These latest drawings are the last of the portraits I have been assembling of the principal speakers who will be presenting this February at the Ignited by Truth Catholic Conference in Raleigh, NC. Joseph Pearce and Tim Staples are very interesting individuals, especially with regard to their conversion stories. I hope you will have a moment to read a little about them below:
Joseph Pearce is a celebrated and prolific author, having written biographies of literary figures such as G.K. Chesterton, J.R.R. Tolkien, Oscar Wilde, and C.S. Lewis. Pearce is a professor of literature at Ave Maria University, and his conversion story is remarkable. Pearce confesses that when he was younger he was a “fanatical” neo-fascist, and even edited literature for a group promoting this agenda. Pearce attributes his conversion to Christianity to the works of G.K. Chesterton, and he writes that his “racism stemmed from hatred, and that his conversion to Christian belief completely changed his outlook.” Eventually Pearce became a Catholic, and now continues to add to his already impressive body of written works.
To me, the most interesting of the titles he has produced is one of his latest books, and I cannot wait to read it. The Quest for Shakespeare: The Bard of Avon and the Church of Rome has as its theme something I have been tempted to believe since becoming Catholic and subsequently re-experiencing the plays of Shakespeare. It seems clear that plays such as “Henry V,” “Hamlet,” and others have embedded within them a very rich and unmistakably Catholic understanding of the world. Whether this was a post-protestant hangover from the post-Anglican reform, or Shakespeare was secretly Catholic is the question posed by Pearce’s latest book.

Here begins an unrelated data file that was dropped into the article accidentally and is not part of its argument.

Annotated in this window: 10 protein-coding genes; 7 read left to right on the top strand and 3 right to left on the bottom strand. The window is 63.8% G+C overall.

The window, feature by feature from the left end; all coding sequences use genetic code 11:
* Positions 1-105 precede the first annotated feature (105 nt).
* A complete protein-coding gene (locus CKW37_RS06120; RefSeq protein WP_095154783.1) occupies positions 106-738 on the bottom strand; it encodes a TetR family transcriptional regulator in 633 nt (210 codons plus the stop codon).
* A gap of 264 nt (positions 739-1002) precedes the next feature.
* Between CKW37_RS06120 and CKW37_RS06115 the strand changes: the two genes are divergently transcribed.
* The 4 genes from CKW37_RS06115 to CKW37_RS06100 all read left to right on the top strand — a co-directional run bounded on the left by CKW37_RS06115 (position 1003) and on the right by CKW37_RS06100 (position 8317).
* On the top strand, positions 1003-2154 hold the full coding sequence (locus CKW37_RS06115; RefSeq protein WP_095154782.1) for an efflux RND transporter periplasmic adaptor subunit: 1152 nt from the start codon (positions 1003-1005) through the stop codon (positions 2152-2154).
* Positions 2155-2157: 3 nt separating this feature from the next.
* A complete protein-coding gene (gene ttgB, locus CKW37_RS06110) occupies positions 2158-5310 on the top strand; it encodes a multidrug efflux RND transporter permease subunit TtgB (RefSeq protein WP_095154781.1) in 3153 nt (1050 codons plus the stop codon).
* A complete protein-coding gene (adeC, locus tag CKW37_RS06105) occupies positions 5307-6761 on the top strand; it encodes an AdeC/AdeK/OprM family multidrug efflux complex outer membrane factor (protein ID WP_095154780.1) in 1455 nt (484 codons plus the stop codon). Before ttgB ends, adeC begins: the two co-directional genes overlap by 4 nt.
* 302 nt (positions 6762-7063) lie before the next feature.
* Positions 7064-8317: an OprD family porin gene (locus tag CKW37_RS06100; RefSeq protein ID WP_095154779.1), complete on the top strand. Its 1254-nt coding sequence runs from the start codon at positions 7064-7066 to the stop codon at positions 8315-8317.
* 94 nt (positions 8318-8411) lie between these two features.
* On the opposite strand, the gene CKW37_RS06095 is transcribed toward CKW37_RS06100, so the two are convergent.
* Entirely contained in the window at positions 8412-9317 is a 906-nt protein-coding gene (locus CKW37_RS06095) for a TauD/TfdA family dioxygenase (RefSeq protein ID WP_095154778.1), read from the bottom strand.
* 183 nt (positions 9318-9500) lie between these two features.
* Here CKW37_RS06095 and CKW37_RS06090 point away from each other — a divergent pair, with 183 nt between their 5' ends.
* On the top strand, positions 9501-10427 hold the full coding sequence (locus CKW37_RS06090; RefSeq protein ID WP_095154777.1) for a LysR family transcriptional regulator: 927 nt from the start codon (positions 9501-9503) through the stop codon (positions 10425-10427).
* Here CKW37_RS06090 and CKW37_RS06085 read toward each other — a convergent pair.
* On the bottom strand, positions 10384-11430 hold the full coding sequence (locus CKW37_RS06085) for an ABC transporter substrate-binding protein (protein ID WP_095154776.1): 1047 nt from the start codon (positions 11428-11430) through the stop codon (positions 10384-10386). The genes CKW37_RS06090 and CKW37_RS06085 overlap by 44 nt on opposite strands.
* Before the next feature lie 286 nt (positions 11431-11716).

“O God of battles! steel my soldiers' hearts;
Possess them not with fear; take from them now
The sense of reckoning, if the opposed numbers
Pluck their hearts from them. Not to-day, O Lord,
O, not to-day, think not upon the fault
My father made in compassing the crown!
I Richard's body have interred anew;
And on it have bestow'd more contrite tears
Than from it issued forced drops of blood:
Five hundred poor I have in yearly pay,
Who twice a-day their wither'd hands hold up
Toward heaven, to pardon blood; and I have built
Two chantries, where the sad and solemn priests
Sing still for Richard's soul. More will I do;
Though all that I can do is nothing worth,
Since that my penitence comes after all,
- From Henry V
Some of the many books the author has written:
• The Quest for Shakespeare: The Bard of Avon and the Church of Rome
• Flowers of Heaven: One Thousand Years of Christian Verse (editor)
• Literary Giants, Literary Catholics
• Tolkien: Man and Myth
• Old Thunder: A Life of Hilaire Belloc
• Literary Converts
• Tolkien: A Celebration
• C.S. Lewis and the Catholic Church
• Wisdom and Innocence: A Life of G. K. Chesterton
• The Unmasking of Oscar Wilde
Tim Staples is a dynamic speaker and a convert to Catholicism. If he looks like a tough guy, its probably because he’s a former Marine. It was in the Marines that Staples experienced his conversion through the friendship of a fellow soldier who was deeply devoted to his own faith. You can read more about Tim and his work as a Catholic Apologist at Catholic Answers, an excellent resource for anyone who has questions regarding what things Catholics believe and why they believe them. I have enjoyed the talks that I have heard Mr. Staples give, and look forward to seeing him this year at Ignited by Truth.